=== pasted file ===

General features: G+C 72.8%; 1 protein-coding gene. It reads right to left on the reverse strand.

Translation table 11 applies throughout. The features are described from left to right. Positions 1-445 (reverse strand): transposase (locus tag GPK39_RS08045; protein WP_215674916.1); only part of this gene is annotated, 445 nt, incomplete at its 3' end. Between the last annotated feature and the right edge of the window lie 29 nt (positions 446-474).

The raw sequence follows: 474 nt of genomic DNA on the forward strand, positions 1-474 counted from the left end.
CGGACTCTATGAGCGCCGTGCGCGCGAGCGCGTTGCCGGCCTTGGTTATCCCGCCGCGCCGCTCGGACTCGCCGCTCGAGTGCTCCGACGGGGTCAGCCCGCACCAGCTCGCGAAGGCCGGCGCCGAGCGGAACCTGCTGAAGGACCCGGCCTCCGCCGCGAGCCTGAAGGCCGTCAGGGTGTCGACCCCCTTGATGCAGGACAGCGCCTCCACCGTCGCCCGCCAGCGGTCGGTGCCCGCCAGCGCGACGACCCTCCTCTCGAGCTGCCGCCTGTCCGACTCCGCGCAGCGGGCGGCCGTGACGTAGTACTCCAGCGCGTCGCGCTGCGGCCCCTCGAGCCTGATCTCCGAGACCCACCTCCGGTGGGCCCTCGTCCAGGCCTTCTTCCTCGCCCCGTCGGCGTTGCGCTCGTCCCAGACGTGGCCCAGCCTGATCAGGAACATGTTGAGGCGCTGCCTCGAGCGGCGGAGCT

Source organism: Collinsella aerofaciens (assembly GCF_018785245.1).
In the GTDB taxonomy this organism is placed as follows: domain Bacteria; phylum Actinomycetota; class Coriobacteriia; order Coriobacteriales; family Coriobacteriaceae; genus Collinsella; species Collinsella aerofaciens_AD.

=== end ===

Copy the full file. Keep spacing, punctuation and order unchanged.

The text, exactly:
General features: G+C 72.8%; 1 protein-coding gene. It reads right to left on the reverse strand.

Translation table 11 applies throughout. The features are described from left to right. Positions 1-445 (reverse strand): transposase (locus tag GPK39_RS08045; protein WP_215674916.1); only part of this gene is annotated, 445 nt, incomplete at its 3' end. Between the last annotated feature and the right edge of the window lie 29 nt (positions 446-474).

The raw sequence follows: 474 nt of genomic DNA on the forward strand, positions 1-474 counted from the left end.
CGGACTCTATGAGCGCCGTGCGCGCGAGCGCGTTGCCGGCCTTGGTTATCCCGCCGCGCCGCTCGGACTCGCCGCTCGAGTGCTCCGACGGGGTCAGCCCGCACCAGCTCGCGAAGGCCGGCGCCGAGCGGAACCTGCTGAAGGACCCGGCCTCCGCCGCGAGCCTGAAGGCCGTCAGGGTGTCGACCCCCTTGATGCAGGACAGCGCCTCCACCGTCGCCCGCCAGCGGTCGGTGCCCGCCAGCGCGACGACCCTCCTCTCGAGCTGCCGCCTGTCCGACTCCGCGCAGCGGGCGGCCGTGACGTAGTACTCCAGCGCGTCGCGCTGCGGCCCCTCGAGCCTGATCTCCGAGACCCACCTCCGGTGGGCCCTCGTCCAGGCCTTCTTCCTCGCCCCGTCGGCGTTGCGCTCGTCCCAGACGTGGCCCAGCCTGATCAGGAACATGTTGAGGCGCTGCCTCGAGCGGCGGAGCT

Source organism: Collinsella aerofaciens (assembly GCF_018785245.1).
In the GTDB taxonomy this organism is placed as follows: domain Bacteria; phylum Actinomycetota; class Coriobacteriia; order Coriobacteriales; family Coriobacteriaceae; genus Collinsella; species Collinsella aerofaciens_AD.